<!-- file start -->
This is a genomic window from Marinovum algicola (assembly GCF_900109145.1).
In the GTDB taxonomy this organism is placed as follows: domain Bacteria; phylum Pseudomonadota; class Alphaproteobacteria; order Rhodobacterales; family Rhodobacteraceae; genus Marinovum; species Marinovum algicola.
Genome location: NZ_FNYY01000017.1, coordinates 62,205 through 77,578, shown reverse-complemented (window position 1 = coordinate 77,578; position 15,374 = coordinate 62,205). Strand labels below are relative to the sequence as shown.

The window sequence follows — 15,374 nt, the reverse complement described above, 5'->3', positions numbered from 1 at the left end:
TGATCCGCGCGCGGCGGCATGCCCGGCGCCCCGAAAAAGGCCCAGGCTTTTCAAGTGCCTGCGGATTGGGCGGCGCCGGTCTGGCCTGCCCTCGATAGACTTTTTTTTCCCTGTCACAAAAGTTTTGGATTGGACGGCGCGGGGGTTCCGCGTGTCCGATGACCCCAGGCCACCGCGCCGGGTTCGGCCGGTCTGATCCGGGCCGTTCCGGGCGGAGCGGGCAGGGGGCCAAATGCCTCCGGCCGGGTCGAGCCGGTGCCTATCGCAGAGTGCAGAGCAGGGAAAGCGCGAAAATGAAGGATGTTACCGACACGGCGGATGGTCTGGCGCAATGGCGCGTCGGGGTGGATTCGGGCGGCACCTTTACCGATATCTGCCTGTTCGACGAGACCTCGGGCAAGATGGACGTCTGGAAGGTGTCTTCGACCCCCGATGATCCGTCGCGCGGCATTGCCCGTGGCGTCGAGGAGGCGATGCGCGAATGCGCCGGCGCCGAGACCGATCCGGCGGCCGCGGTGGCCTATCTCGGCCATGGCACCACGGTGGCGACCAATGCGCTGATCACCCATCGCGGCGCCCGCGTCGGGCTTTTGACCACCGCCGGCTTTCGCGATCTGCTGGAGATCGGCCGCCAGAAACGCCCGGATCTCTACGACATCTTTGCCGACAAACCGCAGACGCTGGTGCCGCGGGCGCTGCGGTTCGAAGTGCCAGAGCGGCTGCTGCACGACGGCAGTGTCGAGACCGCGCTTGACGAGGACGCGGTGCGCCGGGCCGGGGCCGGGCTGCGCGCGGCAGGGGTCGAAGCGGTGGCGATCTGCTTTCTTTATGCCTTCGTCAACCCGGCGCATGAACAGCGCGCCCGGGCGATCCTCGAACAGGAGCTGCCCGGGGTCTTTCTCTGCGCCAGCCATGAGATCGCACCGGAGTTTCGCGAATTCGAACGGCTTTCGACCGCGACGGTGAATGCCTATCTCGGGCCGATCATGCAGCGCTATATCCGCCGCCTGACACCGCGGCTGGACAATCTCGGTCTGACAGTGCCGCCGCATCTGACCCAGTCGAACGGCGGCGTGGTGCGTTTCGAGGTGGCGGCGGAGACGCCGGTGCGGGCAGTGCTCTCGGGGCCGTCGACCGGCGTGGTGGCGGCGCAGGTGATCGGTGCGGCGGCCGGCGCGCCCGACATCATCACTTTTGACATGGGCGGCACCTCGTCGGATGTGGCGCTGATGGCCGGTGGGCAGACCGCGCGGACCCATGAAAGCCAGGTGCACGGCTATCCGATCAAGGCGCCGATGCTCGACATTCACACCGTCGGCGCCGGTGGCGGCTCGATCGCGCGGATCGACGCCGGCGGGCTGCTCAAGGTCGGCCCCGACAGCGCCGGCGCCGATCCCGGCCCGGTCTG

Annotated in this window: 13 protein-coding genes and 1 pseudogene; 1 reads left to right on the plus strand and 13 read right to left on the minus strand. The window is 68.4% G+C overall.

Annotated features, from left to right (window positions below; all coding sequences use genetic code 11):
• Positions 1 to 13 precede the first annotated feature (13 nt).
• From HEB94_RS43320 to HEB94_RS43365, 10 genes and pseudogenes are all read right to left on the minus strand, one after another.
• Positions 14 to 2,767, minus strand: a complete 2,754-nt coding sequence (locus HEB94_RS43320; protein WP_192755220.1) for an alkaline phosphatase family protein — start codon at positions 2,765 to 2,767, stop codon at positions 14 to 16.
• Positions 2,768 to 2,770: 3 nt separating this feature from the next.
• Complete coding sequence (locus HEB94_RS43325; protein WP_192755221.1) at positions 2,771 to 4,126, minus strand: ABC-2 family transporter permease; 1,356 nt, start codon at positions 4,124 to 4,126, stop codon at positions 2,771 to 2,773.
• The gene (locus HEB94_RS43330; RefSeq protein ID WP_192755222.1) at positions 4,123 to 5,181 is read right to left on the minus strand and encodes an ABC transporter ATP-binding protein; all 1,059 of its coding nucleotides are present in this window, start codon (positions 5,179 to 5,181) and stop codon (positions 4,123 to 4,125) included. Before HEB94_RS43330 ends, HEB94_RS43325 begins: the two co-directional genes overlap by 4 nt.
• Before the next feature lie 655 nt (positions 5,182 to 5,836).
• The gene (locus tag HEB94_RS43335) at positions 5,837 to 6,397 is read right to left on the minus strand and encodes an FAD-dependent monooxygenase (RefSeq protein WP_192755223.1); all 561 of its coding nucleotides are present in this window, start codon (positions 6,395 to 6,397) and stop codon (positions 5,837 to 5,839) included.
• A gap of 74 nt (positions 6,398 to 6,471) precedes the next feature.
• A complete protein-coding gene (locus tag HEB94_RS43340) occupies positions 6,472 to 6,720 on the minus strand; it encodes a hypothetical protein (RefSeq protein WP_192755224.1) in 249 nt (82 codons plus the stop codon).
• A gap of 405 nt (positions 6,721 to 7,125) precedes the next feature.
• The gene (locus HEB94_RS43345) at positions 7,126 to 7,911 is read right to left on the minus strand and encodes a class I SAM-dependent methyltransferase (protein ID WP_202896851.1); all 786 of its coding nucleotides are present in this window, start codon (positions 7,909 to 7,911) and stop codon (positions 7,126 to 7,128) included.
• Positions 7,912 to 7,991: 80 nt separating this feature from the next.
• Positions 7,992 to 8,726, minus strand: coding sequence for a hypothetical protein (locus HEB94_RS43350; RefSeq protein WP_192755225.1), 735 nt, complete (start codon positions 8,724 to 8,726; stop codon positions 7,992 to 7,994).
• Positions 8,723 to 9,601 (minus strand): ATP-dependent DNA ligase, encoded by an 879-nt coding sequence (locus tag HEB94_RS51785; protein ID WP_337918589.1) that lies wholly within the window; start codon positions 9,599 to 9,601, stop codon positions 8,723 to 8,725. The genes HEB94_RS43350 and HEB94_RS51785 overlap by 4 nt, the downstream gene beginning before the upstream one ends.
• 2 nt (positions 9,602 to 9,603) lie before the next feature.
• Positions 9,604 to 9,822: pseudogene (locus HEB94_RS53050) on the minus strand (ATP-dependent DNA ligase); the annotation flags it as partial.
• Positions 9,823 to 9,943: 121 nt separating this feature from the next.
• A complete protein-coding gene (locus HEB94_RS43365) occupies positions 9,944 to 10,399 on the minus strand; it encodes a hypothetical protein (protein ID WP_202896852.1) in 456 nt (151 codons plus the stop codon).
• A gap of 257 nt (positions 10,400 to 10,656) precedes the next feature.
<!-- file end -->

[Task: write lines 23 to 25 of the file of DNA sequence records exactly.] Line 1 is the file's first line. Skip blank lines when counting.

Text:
• 2 nt (positions 9,602 to 9,603) lie before the next feature.
• Positions 9,604 to 9,822: pseudogene (locus HEB94_RS53050) on the minus strand (ATP-dependent DNA ligase); the annotation flags it as partial.
• Positions 9,823 to 9,943: 121 nt separating this feature from the next.